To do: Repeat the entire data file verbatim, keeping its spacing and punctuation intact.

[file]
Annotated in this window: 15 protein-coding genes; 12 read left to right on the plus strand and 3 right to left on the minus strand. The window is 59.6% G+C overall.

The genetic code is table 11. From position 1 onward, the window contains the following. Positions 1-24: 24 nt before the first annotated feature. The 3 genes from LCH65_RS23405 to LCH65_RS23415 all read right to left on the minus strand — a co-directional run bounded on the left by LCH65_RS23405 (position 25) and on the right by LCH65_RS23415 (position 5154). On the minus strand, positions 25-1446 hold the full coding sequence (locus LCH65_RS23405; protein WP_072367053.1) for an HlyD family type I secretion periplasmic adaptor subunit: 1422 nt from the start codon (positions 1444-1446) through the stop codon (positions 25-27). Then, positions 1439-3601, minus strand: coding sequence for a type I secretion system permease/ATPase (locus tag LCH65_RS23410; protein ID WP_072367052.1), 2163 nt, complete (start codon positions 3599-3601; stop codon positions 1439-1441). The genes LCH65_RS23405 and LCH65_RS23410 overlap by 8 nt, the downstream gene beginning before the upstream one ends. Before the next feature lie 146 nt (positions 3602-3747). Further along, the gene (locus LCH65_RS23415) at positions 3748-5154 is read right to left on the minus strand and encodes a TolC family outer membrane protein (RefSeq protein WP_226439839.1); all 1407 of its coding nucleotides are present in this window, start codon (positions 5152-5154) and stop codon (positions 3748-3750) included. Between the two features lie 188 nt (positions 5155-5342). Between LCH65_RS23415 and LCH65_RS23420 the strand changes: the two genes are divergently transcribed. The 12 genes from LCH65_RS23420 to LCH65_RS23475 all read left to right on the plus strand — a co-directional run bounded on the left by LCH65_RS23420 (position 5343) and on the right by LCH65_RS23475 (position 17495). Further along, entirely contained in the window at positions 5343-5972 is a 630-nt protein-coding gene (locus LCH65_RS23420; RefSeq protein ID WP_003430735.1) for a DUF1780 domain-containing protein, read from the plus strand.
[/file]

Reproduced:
Annotated in this window: 15 protein-coding genes; 12 read left to right on the plus strand and 3 right to left on the minus strand. The window is 59.6% G+C overall.

The genetic code is table 11. From position 1 onward, the window contains the following. Positions 1-24: 24 nt before the first annotated feature. The 3 genes from LCH65_RS23405 to LCH65_RS23415 all read right to left on the minus strand — a co-directional run bounded on the left by LCH65_RS23405 (position 25) and on the right by LCH65_RS23415 (position 5154). On the minus strand, positions 25-1446 hold the full coding sequence (locus LCH65_RS23405; protein WP_072367053.1) for an HlyD family type I secretion periplasmic adaptor subunit: 1422 nt from the start codon (positions 1444-1446) through the stop codon (positions 25-27). Then, positions 1439-3601, minus strand: coding sequence for a type I secretion system permease/ATPase (locus tag LCH65_RS23410; protein ID WP_072367052.1), 2163 nt, complete (start codon positions 3599-3601; stop codon positions 1439-1441). The genes LCH65_RS23405 and LCH65_RS23410 overlap by 8 nt, the downstream gene beginning before the upstream one ends. Before the next feature lie 146 nt (positions 3602-3747). Further along, the gene (locus LCH65_RS23415) at positions 3748-5154 is read right to left on the minus strand and encodes a TolC family outer membrane protein (RefSeq protein WP_226439839.1); all 1407 of its coding nucleotides are present in this window, start codon (positions 5152-5154) and stop codon (positions 3748-3750) included. Between the two features lie 188 nt (positions 5155-5342). Between LCH65_RS23415 and LCH65_RS23420 the strand changes: the two genes are divergently transcribed. The 12 genes from LCH65_RS23420 to LCH65_RS23475 all read left to right on the plus strand — a co-directional run bounded on the left by LCH65_RS23420 (position 5343) and on the right by LCH65_RS23475 (position 17495). Further along, entirely contained in the window at positions 5343-5972 is a 630-nt protein-coding gene (locus LCH65_RS23420; RefSeq protein ID WP_003430735.1) for a DUF1780 domain-containing protein, read from the plus strand.